They may have crossed the leg six finish line in fifth, but when it came to providing drama Telefonica Black blew their rivals out of the water.
Their trip began with an evacuation, Michael Pammenter needing hospital treatment for an injured ankle within two hours of the start, and it concluded with them overtaking Delta Lloyd within 40 miles of the finish.
But it’s what happened in between – specifically, on April 19 – that dominated discussion on the dock when they arrived early this morning.
The team, having rounded the scoring gate in fifth, had tight-reached their way to third on the back of a superb run of scheds. Then, as they were sailing over 500 miles off the city Cayenne, in French Guyana, “it all went quite awful,” as Roger Nilson recounted today.
“We were third and felt we were on the pace,” he said. “We got this stupid idea to put the A5 up, but we didn’t look at the radar. There was a squall, we got the sail up and it turned out to be the wrong call. That’s no big deal, you just take it down and put the J1 back up again.
“But the problem was that in this sequence we broke the sheet of the A5 and also had a problem with the halyard. This probably cost about four miles. We got going again and at about 0320 GMT we hit a whale.
"The whole boat just span around and it was scary. It was a hard impact. We thought it must be the keel or hull or rudder or something. We slowed the boat down and checked everything. That cost maybe four or five miles, I don’t know.
“We continued and then two hours later ‘bang’ the bullet that holds the jib halyard broke and down came the jib. We had to go downwind and put David (Vera) up the mast to sort it out.” The same thing happened a further two times in the next few hours. “A very bad night for us,” Nilson added. “You are not allowed to have those kind of technical problems.”
Skipper Fernando Echavarri took several positive elements from the leg. He had said ahead of the trip he would accept no excuses for under performance, keen as he was for a good result after missing leg five because of serious damage. His mood was helped by the team’s successful passing of Delta Lloyd in the early hours of this morning, the move coming almost at the very end of a 4,900-mile leg.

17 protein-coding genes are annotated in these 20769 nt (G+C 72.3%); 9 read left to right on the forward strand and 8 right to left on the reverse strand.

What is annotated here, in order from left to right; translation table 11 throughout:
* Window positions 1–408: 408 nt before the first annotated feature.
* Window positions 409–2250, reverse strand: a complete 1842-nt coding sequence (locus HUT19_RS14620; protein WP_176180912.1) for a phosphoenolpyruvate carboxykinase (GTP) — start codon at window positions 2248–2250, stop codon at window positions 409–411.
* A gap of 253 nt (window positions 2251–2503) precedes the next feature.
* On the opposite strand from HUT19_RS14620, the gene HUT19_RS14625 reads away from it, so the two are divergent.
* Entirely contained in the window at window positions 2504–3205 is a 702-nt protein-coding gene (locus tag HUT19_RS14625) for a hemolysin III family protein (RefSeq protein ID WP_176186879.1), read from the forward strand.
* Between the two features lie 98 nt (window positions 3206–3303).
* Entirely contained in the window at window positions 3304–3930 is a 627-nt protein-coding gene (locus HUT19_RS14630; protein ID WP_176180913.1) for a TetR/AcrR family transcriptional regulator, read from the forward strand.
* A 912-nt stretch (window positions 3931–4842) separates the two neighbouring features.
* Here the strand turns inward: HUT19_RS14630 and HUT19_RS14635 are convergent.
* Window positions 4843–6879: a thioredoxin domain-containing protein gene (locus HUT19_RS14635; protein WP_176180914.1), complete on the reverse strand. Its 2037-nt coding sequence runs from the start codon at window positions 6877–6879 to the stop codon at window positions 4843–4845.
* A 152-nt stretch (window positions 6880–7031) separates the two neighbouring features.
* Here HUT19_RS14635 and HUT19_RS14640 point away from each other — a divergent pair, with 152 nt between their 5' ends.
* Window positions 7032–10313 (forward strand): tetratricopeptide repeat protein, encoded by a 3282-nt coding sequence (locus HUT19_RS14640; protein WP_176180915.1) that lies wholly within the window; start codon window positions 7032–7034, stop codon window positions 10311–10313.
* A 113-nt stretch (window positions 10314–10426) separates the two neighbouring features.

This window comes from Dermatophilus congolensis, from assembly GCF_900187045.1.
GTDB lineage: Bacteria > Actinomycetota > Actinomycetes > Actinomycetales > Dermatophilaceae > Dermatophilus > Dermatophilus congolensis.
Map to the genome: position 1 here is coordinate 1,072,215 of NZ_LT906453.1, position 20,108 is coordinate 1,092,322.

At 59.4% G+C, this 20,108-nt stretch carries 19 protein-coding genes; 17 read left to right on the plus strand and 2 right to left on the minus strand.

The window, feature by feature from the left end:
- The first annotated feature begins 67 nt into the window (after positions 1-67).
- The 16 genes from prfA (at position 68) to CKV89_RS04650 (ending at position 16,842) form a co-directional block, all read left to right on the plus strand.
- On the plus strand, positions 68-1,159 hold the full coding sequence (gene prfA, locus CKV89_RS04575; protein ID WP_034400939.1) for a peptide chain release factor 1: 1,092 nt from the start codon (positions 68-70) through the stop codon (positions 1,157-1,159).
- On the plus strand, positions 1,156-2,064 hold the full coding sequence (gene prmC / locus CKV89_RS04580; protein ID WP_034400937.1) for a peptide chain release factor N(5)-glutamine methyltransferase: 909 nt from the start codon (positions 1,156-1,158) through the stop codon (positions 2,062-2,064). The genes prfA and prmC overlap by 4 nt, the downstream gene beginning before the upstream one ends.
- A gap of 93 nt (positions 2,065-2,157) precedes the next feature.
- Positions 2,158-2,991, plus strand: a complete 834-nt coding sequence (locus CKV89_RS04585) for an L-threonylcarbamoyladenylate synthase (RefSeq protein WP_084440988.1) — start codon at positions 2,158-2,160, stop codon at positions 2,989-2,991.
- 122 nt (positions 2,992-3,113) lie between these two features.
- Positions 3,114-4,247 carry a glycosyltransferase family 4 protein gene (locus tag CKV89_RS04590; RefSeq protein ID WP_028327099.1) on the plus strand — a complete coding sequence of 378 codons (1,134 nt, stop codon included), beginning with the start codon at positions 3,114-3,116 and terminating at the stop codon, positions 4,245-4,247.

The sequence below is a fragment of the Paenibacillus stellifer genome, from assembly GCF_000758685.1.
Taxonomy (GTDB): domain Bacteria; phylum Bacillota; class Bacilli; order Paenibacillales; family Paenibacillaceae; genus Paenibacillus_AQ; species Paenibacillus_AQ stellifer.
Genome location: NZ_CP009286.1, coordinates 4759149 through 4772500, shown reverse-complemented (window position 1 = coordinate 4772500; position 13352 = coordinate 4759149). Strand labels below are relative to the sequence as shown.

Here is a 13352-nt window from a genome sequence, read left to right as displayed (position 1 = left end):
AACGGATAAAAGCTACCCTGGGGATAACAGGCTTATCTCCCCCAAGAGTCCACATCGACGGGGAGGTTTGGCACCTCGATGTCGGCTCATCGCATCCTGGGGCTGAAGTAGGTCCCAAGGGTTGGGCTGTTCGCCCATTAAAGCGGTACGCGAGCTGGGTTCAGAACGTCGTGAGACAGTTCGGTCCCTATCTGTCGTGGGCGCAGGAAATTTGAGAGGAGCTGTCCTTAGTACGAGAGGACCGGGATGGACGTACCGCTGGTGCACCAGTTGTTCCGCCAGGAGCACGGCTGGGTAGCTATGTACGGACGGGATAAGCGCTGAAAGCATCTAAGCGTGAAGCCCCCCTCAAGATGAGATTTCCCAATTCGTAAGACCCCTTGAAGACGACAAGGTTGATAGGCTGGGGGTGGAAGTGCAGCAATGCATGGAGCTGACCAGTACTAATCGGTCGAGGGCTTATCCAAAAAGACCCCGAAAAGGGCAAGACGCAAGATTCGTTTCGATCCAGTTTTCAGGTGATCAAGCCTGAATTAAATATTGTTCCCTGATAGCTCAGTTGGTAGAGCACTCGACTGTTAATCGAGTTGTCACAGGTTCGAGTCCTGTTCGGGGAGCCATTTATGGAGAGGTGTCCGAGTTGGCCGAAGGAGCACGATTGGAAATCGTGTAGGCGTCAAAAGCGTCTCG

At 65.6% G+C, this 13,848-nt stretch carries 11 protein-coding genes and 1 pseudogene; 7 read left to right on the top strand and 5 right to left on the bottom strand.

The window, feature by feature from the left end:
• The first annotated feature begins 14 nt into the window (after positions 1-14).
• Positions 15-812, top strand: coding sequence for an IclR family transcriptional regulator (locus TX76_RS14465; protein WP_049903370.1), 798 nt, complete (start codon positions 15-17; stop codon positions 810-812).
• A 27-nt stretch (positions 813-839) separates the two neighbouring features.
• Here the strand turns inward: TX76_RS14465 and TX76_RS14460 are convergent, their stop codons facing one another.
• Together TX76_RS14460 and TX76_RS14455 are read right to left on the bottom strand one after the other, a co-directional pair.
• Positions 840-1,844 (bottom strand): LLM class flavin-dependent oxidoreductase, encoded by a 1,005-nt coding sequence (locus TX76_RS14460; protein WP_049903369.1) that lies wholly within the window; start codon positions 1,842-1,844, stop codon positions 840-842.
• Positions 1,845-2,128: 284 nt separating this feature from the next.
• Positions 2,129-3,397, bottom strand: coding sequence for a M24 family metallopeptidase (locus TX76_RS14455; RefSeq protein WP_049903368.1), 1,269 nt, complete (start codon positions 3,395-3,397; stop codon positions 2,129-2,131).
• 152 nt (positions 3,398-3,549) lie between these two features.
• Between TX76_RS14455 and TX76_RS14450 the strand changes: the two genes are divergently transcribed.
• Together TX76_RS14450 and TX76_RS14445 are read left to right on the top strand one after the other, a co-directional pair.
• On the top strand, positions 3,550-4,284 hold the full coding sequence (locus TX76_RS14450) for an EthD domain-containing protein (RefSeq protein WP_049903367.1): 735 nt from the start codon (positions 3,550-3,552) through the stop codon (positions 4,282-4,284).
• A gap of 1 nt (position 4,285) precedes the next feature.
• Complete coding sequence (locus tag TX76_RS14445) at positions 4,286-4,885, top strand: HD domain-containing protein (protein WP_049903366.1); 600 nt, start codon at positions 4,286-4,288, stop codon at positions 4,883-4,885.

“We made quite a lot of mistakes during this leg, but at least we had a good ending,” he said. “We could pass DL and we are happy about this.
“But we did have a few problems. We didn't route well in some places, in others we were really good. But we're happy to be here in Boston with our families.
“From the beginning we had one less. Most of the leg was quite easy in terms of crew work. But at important moments, during the night, in the squalls, it was quite difficult to be with one less. And more because it was Mike (missing) who has quite a physical job on board.”
The result sees his team retain their sixth spot on the leaderboard, but Delta Lloyd are improving fast. They followed up their in-port race podium in Brazil with third at the scoring gate and sailed well despite taking sixth. The gap between the two is just eight points and praise for the team with a second generation boat has not been hard to find.
Nilson said: “This is a very fair race and I think we deserved to be fifth, but I must say Delta Lloyd sailed very, very well. There were situations where she was faster than we were. They have made amazing upgrades to their project. It is a fast boat and it is fantastic that an old generation boat can be competitive.”
Delta Lloyd’s skipper Roberto Bermudez was impressed by his team’s character. “We were fighting until the end,” he said. “That's the important thing. It's racing, so as long as you are fighting you can win.
“I am really happy with this leg. Tere is a good feeling onboard. Everyone is really happy for all the new people on the team who did a really good job of fighting right until the end. The boat is better now. Nothing important has broken and it's better prepared. We still have two months to try and improve more.”
You sense Black would be happy for a couple of trouble-free months.